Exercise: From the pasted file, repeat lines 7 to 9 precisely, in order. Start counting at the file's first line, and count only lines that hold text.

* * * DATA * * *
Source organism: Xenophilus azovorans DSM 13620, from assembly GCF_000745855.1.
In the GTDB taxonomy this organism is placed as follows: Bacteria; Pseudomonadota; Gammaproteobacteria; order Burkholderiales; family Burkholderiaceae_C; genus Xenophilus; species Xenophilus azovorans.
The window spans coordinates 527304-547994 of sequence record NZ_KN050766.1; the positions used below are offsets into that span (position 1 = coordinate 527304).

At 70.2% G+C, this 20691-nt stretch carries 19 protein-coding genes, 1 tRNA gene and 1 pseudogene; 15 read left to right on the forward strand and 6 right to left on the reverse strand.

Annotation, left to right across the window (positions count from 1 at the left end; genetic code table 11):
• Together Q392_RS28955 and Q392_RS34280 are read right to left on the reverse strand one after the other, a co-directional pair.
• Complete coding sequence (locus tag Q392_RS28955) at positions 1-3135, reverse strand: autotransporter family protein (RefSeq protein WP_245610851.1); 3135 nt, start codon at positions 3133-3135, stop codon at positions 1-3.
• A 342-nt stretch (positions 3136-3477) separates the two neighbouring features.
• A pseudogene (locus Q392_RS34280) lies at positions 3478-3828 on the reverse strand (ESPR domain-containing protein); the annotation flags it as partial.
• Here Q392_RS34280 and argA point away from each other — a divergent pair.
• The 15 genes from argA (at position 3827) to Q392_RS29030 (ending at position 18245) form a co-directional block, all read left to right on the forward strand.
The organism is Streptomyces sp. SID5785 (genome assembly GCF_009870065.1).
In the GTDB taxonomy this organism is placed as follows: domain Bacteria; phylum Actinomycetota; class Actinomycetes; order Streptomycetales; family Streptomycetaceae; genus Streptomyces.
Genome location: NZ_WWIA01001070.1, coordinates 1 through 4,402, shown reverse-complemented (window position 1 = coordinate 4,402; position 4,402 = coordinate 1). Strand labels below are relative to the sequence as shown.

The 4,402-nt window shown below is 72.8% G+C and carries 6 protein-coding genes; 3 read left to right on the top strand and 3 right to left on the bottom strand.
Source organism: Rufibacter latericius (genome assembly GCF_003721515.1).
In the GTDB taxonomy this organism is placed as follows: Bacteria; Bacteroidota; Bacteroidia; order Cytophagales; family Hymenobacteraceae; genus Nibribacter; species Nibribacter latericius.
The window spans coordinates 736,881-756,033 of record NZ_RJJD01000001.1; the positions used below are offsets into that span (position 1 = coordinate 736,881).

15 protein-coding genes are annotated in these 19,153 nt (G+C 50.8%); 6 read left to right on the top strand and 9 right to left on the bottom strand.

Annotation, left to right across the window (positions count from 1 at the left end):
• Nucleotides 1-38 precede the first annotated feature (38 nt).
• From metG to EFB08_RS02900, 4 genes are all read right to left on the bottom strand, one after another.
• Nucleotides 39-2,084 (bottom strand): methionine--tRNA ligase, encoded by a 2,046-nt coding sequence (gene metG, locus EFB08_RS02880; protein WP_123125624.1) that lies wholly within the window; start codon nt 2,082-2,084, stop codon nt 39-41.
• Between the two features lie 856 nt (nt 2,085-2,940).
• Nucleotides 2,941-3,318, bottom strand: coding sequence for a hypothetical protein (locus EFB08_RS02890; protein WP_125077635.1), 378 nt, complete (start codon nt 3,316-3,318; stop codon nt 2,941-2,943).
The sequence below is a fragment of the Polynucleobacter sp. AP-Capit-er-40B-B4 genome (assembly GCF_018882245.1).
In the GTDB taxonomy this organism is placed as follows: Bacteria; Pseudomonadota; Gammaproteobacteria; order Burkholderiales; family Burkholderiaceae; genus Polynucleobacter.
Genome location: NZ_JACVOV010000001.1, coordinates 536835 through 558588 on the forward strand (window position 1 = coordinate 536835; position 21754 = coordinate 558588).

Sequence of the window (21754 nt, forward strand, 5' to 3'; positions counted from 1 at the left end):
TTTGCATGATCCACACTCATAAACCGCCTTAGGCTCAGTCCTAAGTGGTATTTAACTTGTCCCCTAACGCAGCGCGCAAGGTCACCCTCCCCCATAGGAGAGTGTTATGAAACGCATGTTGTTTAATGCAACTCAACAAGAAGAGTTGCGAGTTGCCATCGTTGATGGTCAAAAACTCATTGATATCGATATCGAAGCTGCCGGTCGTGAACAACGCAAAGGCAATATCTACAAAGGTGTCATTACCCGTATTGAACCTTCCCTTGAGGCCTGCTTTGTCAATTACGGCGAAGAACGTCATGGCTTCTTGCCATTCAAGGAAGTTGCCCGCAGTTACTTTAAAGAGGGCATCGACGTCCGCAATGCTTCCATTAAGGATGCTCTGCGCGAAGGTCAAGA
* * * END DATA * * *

• Complete coding sequence (locus tag Q392_RS28955) at positions 1-3135, reverse strand: autotransporter family protein (RefSeq protein WP_245610851.1); 3135 nt, start codon at positions 3133-3135, stop codon at positions 1-3.
• A 342-nt stretch (positions 3136-3477) separates the two neighbouring features.
• A pseudogene (locus Q392_RS34280) lies at positions 3478-3828 on the reverse strand (ESPR domain-containing protein); the annotation flags it as partial.